Touring the city for a cocktail classic 

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The Old-Fashioned is classic enough to have a glass named in its honor. Yet writing of the venerable drink’s history, Ted Haigh, aka Dr. Cocktail, proclaims that from simple origins as a whiskey cocktail of rye, bitters, sugar, water, and maybe a splash of curaçao, “it morphed into a veritable fruit cocktail with oranges, orange juice, cherries, and sometimes a piece of pineapple.”

Dr. C goes on to decree the Platonic ideal: two dashes bitters, a few drops of water, 1/2 teaspoon sugar, and a swath of orange peel (no fruit), muddled together and stirred with rye or bourbon. So I determined to find out how it was being done around the city.

At Feast, Kat Sargologos was holding forth. Sargologos is not a muddler; she built the drink in, yes, an Old-Fashioned glass using Knob Creek rye, simple syrup, and Angostura bitters, stirring it all with two ice cubes which were then removed and replaced with three pristine ones. Her most distinctive touch was to take a large swath of orange peel and vigorously whack it around the rim of the glass to release oils. Yes, Sargologos’ drink was served with a maraschino cherry, but it was one of the non-glow-in-the-dark kind. In all, a stiff drink with prominent orangey aromas at the outset and a good meltdown quality.

O-F2 was concocted by Javier ‘Javi’ Gutiérrez at The Brooklynite. Here’s how Gutiérrez did it: one cube sugar, dash of water, four dashes Angostura, all muddled. To which he added two ounces of Old Overholt rye. The drink was stirred with ice cubes that were removed to make way for four new ones, and the whole was then transferred to a new, cold glass. One more cube was added, and a large swath of orange was twisted over the glass, smacked, then dropped in — resulting in a drink that was pleasantly spicy and nicely bittered.

At Bar Du Mon Ami, Gerry Shirley happened to be behind the metaphoric mahogany. Mon Ami’s O-F was distinctly different with its blend of orange and grapefruit bitters, muddled orange peel and the possibility of some water on top (politely declined). Shirley added a large shot of Bulleit rye, stirred the mix with ice, and dropped an orange slice into the glass. Despite the muddling of the peel, this version was mellower and less orange-oily than its forebears.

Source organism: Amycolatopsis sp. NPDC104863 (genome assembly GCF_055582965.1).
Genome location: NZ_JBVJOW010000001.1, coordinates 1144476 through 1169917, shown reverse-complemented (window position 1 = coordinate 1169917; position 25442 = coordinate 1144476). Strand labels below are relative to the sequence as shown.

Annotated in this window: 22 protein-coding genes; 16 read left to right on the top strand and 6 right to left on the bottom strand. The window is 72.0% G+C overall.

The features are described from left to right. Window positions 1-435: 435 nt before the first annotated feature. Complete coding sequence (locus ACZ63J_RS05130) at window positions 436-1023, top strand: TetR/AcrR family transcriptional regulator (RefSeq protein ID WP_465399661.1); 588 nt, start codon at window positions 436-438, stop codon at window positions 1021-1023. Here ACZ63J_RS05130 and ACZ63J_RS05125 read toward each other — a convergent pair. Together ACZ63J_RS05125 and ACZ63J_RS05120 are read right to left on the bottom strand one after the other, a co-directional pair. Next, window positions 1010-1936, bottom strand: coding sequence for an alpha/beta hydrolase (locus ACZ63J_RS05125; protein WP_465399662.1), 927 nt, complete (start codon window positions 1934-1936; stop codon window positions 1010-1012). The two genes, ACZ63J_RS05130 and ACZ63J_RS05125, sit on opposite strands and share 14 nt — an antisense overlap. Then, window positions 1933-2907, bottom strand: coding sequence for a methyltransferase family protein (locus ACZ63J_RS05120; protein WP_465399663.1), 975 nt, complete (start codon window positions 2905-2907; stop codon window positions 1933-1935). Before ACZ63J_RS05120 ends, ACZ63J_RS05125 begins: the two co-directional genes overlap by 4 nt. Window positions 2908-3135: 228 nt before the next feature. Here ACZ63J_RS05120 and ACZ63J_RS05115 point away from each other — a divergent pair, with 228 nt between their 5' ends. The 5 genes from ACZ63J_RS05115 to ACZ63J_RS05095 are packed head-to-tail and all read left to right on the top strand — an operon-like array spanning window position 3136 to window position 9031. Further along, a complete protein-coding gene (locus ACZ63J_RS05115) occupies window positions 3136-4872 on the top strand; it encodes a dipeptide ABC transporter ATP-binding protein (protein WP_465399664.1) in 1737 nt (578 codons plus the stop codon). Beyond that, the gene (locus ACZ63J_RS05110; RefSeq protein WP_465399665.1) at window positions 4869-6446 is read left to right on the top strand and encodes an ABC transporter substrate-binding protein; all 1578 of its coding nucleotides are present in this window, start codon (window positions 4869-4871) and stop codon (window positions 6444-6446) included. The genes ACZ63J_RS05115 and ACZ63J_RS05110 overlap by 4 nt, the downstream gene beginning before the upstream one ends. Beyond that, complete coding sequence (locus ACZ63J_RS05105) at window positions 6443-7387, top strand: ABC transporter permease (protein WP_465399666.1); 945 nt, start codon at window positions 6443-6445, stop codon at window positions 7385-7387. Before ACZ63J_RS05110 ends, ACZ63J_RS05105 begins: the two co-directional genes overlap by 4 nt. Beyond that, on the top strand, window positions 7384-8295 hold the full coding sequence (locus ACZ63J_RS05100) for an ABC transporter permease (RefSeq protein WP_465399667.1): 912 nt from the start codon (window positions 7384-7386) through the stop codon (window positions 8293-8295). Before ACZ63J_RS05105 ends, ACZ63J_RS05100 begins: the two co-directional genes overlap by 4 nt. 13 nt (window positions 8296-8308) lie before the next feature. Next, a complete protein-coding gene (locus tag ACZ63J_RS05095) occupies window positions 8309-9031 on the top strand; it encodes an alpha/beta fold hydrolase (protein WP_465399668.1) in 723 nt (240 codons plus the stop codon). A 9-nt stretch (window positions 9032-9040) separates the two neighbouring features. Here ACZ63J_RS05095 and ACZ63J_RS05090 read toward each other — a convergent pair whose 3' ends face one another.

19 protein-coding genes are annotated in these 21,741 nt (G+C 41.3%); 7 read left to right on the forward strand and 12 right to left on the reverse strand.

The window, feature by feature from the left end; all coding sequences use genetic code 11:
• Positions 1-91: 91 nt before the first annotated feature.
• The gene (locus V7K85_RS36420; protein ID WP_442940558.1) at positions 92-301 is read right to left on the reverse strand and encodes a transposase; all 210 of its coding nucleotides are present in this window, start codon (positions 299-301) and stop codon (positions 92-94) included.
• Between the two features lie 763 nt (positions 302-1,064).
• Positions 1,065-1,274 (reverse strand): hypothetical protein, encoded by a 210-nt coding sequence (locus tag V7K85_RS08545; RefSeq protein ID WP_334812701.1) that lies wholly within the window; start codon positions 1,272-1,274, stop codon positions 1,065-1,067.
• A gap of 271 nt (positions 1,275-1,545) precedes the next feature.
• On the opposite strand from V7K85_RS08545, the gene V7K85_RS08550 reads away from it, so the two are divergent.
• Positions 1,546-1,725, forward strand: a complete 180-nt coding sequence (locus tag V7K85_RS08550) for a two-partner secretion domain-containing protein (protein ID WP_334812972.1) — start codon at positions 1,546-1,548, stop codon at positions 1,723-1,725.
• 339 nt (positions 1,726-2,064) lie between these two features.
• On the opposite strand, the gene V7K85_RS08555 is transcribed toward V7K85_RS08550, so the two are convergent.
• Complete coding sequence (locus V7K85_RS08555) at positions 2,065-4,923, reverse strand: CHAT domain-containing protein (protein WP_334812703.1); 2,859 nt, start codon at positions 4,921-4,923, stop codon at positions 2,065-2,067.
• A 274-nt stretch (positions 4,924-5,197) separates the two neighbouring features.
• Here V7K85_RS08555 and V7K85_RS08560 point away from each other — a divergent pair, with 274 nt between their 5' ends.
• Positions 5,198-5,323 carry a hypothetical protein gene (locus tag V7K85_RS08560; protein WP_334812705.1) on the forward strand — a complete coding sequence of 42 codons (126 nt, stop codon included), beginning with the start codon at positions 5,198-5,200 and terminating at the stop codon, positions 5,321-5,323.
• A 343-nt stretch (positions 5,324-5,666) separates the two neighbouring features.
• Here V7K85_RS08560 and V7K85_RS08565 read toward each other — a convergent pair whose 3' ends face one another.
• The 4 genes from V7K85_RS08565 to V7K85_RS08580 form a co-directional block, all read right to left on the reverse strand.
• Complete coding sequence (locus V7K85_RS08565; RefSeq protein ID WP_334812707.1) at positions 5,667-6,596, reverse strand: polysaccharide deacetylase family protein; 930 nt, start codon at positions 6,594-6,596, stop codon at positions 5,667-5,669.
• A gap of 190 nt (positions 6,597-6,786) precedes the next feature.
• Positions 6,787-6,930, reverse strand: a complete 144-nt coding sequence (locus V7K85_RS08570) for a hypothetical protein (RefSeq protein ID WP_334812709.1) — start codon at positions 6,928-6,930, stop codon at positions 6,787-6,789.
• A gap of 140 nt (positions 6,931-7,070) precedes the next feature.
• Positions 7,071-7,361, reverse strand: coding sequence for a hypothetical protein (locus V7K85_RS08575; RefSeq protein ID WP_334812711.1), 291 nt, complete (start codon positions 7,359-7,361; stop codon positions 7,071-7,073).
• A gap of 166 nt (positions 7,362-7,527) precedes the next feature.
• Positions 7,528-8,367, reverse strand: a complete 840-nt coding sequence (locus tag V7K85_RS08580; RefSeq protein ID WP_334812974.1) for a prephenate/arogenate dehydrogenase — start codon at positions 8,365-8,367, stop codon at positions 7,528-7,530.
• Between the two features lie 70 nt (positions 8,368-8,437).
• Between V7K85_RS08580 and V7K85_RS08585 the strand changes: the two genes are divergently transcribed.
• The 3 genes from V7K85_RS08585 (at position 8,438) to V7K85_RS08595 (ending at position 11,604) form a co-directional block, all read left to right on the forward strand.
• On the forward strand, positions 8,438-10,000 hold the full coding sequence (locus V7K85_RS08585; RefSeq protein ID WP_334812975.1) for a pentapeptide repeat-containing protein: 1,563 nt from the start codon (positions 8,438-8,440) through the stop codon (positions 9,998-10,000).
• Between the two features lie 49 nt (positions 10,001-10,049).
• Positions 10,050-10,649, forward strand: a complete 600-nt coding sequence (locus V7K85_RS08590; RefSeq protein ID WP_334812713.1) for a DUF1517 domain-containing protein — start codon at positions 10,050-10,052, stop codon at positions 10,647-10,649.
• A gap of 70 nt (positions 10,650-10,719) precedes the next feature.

At the indoor-outdoor bar of Arcade Midtown Kitchen, Holly Whisler admitted she hadn’t worked at a serious cocktail joint before, but she had apparently been trained well by bar manager Chris Ware. “I usually do this with bourbon,” she said, and we agreed on Buffalo Trace. She started with a sugar cube, a splash of club soda and a couple generous dashes of Ango. After muddling, she added ice, along with two ounces of bourbon, and a big swath of orange peel, pinched and dropped into the same glass. The club soda lightens the drink a bit, but the Buffalo Trace adds unexpected spiciness.

I finally threw in the towel at Bar 1919 where owner Don Marsh says, “I judge all bartenders on how well this particular one is made.” Christine Lux demonstrated, muddling together a half wheel of orange, a (good) cherry, and Angostura before adding two-ounces of wheated-bourbon (Larceny). An orange peel is sometimes flamed and dropped in. I liked it despite the implications of extra fruit, but why stop there? Nick Kenna, bartender at the same establishment, developed a variation on the theme with his Good Ol’ Ben (Franklin) employing Luxardo maraschino, brown sugar simple syrup and Rittenhouse rye. Sweeter, yes, and fragrant with the cherry liqueur — but still a kissin’ cousin, despite Dr. C.




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